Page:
The earthquakes in Japan triggered discussions in most developed nations about the recent renaissance of nuclear energy.  They range from the expected knee-jerk reactions among Green party politicians in France and Germany, to more reasoned predictions (here and here) that the recent events in Japan have put a serious damper on the hopes of the nuclear industry to become a key component of a long-term clean global energy strategy (see ad below).  

The tragedy in Japan, however, has not put a damper on corporate cynicism more generally. Statoil, a Norwegian gas and oil company, today placed a large banner ad on the home page of Germany's Die Welt newspaper.  Positioned prominently above coverage of the rising death toll of the earthquakes and the potential of a nuclear catastrophe in Japan, the ad promotes Norwegian gas as a clean alternative to "support economic growth in Germany" (see below for a screenshot).

It's possible and maybe even likely that the space for these banner ads was bought long before the earthquakes hit, and and that the placement is simply based on contextual advertising algorithms.  In that case, it would have been appropriate to put those ads on hold while the unimaginable human tragedy in Japan is only beginning to unfold.

Intentional or not, even the perception that oil and gas companies would try to capitalize on the events in Japan in order to regain some of the political capital they lost during the BP oil spill last year seems beyond inappropriate.  But I have a feeling that we may see an increasing number of similar media buys from coal, oil, and gas in the next few weeks, as the nuclear debate heats up and the search for "alternative" alternative energy sources gains momentum.

To donate to the Red Cross relief effort for Japan, please follow this link.

Friday, March 11, 2011

The world's most prestigious universities ... mostly in the U.S.?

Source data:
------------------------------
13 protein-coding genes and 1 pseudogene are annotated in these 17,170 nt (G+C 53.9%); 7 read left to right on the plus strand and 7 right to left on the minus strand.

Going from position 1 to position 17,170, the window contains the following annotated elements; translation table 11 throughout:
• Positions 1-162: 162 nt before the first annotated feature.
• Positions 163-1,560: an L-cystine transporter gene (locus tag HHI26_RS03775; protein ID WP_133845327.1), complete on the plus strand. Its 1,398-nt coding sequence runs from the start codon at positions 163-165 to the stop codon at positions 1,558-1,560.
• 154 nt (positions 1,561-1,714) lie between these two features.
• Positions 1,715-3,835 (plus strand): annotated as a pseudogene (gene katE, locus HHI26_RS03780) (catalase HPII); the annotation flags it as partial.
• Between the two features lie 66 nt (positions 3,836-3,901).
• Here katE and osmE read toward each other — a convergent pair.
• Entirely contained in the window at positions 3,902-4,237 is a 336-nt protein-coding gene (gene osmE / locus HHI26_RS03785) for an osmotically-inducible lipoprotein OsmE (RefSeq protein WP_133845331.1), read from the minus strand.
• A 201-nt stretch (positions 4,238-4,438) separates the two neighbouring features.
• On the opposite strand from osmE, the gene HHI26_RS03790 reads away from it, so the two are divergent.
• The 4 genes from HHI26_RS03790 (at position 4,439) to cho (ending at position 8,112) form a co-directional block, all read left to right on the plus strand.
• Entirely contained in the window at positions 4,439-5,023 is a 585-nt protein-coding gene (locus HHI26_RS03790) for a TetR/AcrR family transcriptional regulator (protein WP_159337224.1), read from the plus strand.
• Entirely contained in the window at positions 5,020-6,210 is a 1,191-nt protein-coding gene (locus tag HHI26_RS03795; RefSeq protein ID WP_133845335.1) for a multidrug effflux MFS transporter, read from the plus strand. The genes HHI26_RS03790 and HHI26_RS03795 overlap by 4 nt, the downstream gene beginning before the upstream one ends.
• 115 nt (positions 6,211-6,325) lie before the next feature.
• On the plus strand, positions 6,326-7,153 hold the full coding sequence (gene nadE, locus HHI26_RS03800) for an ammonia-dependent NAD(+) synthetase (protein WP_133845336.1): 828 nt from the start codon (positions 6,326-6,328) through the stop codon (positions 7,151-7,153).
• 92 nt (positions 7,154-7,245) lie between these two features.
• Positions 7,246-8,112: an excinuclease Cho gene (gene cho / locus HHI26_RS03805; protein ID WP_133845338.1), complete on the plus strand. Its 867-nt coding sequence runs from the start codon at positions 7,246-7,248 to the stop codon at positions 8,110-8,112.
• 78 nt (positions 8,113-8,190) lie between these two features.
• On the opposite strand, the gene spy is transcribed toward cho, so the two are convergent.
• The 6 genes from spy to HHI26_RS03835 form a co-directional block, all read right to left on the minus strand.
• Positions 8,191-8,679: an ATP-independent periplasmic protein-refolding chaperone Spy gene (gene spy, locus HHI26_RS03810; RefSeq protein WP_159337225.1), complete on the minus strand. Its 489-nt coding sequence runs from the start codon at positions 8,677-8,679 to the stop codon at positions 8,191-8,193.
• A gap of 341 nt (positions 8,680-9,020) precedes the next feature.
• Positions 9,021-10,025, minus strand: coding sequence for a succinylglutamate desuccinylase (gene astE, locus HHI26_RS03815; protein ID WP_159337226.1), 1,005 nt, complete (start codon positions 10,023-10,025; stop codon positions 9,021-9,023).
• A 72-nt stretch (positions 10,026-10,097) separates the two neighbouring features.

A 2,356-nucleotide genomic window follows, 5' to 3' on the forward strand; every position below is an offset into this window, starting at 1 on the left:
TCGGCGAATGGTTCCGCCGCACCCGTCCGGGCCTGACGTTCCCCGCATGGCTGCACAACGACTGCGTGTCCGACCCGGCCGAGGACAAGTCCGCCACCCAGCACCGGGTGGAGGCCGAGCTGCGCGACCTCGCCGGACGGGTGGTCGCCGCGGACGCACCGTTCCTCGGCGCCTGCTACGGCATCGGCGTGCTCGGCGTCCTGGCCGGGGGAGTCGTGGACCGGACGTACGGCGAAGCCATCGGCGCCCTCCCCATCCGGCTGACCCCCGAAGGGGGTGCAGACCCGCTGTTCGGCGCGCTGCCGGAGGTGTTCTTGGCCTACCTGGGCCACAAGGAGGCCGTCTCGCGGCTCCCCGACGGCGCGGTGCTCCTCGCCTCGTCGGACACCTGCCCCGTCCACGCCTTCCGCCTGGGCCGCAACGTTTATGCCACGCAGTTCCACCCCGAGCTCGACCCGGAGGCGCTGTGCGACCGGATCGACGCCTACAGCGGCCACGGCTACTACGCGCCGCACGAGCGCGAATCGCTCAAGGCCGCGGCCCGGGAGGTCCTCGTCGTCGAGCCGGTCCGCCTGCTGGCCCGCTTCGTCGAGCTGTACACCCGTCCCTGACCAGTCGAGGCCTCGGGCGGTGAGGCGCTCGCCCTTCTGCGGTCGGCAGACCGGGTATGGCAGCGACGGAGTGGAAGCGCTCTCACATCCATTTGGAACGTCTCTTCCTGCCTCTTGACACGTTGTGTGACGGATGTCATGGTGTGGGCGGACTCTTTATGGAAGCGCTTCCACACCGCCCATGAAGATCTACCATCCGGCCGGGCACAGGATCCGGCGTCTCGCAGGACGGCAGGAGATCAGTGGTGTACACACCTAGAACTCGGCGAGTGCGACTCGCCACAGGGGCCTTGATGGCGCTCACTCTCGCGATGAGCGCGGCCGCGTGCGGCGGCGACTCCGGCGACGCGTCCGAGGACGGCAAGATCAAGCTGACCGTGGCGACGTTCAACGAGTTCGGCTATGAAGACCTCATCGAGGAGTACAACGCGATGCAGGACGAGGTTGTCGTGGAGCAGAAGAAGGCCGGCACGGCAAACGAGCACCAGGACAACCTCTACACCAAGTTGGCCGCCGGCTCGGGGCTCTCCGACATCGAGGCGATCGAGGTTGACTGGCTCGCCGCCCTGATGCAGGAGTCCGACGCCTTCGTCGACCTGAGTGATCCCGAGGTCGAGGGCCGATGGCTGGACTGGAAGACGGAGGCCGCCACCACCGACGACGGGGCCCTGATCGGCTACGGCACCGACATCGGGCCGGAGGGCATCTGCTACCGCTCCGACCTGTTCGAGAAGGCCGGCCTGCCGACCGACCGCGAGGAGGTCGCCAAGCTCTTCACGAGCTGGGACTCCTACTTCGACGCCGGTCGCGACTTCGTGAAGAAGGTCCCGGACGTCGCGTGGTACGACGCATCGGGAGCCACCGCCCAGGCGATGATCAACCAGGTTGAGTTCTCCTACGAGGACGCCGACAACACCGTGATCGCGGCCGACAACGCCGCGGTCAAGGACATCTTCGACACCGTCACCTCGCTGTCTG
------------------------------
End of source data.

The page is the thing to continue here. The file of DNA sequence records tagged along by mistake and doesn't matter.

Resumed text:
Thomson Reuters is expanding its influence on how academics quantify their work and its impact. One of their more recent additions is the Times Higher Education World University Rankings (THE), a collaboration with The Times newspaper in the UK. A few things are worth highlighting about the 2011 reputational rankings which were just released this week.

First, on a very self serving note, UW-Madison was ranked among the world's 25 most prestigious universities (and in the top-17 among all public and private U.S. universities).

Second, German universities did not fare as well in this international comparison as one might have expected.  This is particularly interesting, given Germany's efforts to build clusters of excellence at select universities through  a series of competitive reviews by the German Science Foundation (Deutsche Forschungsgemeinschaft) and the Research Council (Wissenschaftsrat).  In spite of these efforts, known as Exzellenzinitiative für Spitzenforschung an Hochschulen, only four German Universities made it even into the top-200 of THE's 2011 prestige rankings, with the University of Munich being ranked highest at #48.
IBM's visualization of the 2011 THE data -- highlighting
countries with four or more ranked universities 
The prominence of Anglo-American brand names is due a number of factors, including the fact that the reputational survey was based on a sample of well-published scientists drawn from Thomson Reuters Web of Science database.